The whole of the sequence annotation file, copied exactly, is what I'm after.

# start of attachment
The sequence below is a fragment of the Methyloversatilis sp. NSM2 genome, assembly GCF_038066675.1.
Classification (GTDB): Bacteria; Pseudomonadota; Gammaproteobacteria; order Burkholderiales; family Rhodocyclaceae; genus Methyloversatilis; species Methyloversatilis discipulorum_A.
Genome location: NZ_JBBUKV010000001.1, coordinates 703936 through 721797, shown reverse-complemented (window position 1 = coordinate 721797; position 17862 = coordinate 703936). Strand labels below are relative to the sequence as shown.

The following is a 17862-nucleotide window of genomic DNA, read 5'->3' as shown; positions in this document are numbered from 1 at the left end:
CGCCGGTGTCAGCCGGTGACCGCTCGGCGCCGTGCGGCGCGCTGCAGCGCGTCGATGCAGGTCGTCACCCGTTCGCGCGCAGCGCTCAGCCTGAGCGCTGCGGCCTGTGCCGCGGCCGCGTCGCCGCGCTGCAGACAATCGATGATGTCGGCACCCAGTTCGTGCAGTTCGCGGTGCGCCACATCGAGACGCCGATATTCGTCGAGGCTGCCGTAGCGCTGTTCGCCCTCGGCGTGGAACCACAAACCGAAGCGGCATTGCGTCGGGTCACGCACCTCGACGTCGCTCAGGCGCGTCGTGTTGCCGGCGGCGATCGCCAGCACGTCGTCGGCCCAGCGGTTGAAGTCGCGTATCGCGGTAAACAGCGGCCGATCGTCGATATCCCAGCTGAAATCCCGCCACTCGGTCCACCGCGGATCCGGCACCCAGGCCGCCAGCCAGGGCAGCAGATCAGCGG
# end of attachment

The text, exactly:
The sequence below is a fragment of the Methyloversatilis sp. NSM2 genome, assembly GCF_038066675.1.
Classification (GTDB): Bacteria; Pseudomonadota; Gammaproteobacteria; order Burkholderiales; family Rhodocyclaceae; genus Methyloversatilis; species Methyloversatilis discipulorum_A.
Genome location: NZ_JBBUKV010000001.1, coordinates 703936 through 721797, shown reverse-complemented (window position 1 = coordinate 721797; position 17862 = coordinate 703936). Strand labels below are relative to the sequence as shown.

The following is a 17862-nucleotide window of genomic DNA, read 5'->3' as shown; positions in this document are numbered from 1 at the left end:
CGCCGGTGTCAGCCGGTGACCGCTCGGCGCCGTGCGGCGCGCTGCAGCGCGTCGATGCAGGTCGTCACCCGTTCGCGCGCAGCGCTCAGCCTGAGCGCTGCGGCCTGTGCCGCGGCCGCGTCGCCGCGCTGCAGACAATCGATGATGTCGGCACCCAGTTCGTGCAGTTCGCGGTGCGCCACATCGAGACGCCGATATTCGTCGAGGCTGCCGTAGCGCTGTTCGCCCTCGGCGTGGAACCACAAACCGAAGCGGCATTGCGTCGGGTCACGCACCTCGACGTCGCTCAGGCGCGTCGTGTTGCCGGCGGCGATCGCCAGCACGTCGTCGGCCCAGCGGTTGAAGTCGCGTATCGCGGTAAACAGCGGCCGATCGTCGATATCCCAGCTGAAATCCCGCCACTCGGTCCACCGCGGATCCGGCACCCAGGCCGCCAGCCAGGGCAGCAGATCAGCGG